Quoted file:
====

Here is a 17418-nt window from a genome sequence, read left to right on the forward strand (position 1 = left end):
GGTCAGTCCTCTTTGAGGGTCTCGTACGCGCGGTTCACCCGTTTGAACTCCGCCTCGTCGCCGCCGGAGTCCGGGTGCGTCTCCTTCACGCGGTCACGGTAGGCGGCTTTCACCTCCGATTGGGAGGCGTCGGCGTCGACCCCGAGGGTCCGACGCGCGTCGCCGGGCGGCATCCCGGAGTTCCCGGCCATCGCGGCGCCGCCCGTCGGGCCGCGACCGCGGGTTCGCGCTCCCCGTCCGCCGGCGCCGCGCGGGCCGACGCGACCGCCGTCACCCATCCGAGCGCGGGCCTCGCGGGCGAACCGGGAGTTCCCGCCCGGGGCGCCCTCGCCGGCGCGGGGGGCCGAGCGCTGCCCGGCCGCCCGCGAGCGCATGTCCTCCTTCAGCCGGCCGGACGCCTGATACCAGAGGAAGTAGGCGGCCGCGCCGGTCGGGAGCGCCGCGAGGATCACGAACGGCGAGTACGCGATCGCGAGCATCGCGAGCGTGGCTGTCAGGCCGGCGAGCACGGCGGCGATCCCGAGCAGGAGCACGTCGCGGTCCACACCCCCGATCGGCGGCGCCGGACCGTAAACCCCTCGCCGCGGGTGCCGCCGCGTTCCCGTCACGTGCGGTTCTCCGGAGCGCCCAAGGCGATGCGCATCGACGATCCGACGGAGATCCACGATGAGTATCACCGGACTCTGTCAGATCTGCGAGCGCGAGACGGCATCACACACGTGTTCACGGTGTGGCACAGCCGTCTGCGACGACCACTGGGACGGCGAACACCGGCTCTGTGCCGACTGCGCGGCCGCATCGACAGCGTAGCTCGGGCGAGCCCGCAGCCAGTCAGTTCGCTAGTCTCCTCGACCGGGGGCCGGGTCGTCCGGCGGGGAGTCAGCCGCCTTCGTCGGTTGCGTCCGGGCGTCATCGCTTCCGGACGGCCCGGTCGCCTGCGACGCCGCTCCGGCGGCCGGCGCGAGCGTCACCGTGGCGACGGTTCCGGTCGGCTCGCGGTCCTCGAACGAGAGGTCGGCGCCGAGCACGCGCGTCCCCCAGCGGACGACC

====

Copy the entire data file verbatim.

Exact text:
Here is a 17418-nt window from a genome sequence, read left to right on the forward strand (position 1 = left end):
GGTCAGTCCTCTTTGAGGGTCTCGTACGCGCGGTTCACCCGTTTGAACTCCGCCTCGTCGCCGCCGGAGTCCGGGTGCGTCTCCTTCACGCGGTCACGGTAGGCGGCTTTCACCTCCGATTGGGAGGCGTCGGCGTCGACCCCGAGGGTCCGACGCGCGTCGCCGGGCGGCATCCCGGAGTTCCCGGCCATCGCGGCGCCGCCCGTCGGGCCGCGACCGCGGGTTCGCGCTCCCCGTCCGCCGGCGCCGCGCGGGCCGACGCGACCGCCGTCACCCATCCGAGCGCGGGCCTCGCGGGCGAACCGGGAGTTCCCGCCCGGGGCGCCCTCGCCGGCGCGGGGGGCCGAGCGCTGCCCGGCCGCCCGCGAGCGCATGTCCTCCTTCAGCCGGCCGGACGCCTGATACCAGAGGAAGTAGGCGGCCGCGCCGGTCGGGAGCGCCGCGAGGATCACGAACGGCGAGTACGCGATCGCGAGCATCGCGAGCGTGGCTGTCAGGCCGGCGAGCACGGCGGCGATCCCGAGCAGGAGCACGTCGCGGTCCACACCCCCGATCGGCGGCGCCGGACCGTAAACCCCTCGCCGCGGGTGCCGCCGCGTTCCCGTCACGTGCGGTTCTCCGGAGCGCCCAAGGCGATGCGCATCGACGATCCGACGGAGATCCACGATGAGTATCACCGGACTCTGTCAGATCTGCGAGCGCGAGACGGCATCACACACGTGTTCACGGTGTGGCACAGCCGTCTGCGACGACCACTGGGACGGCGAACACCGGCTCTGTGCCGACTGCGCGGCCGCATCGACAGCGTAGCTCGGGCGAGCCCGCAGCCAGTCAGTTCGCTAGTCTCCTCGACCGGGGGCCGGGTCGTCCGGCGGGGAGTCAGCCGCCTTCGTCGGTTGCGTCCGGGCGTCATCGCTTCCGGACGGCCCGGTCGCCTGCGACGCCGCTCCGGCGGCCGGCGCGAGCGTCACCGTGGCGACGGTTCCGGTCGGCTCGCGGTCCTCGAACGAGAGGTCGGCGCCGAGCACGCGCGTCCCCCAGCGGACGACC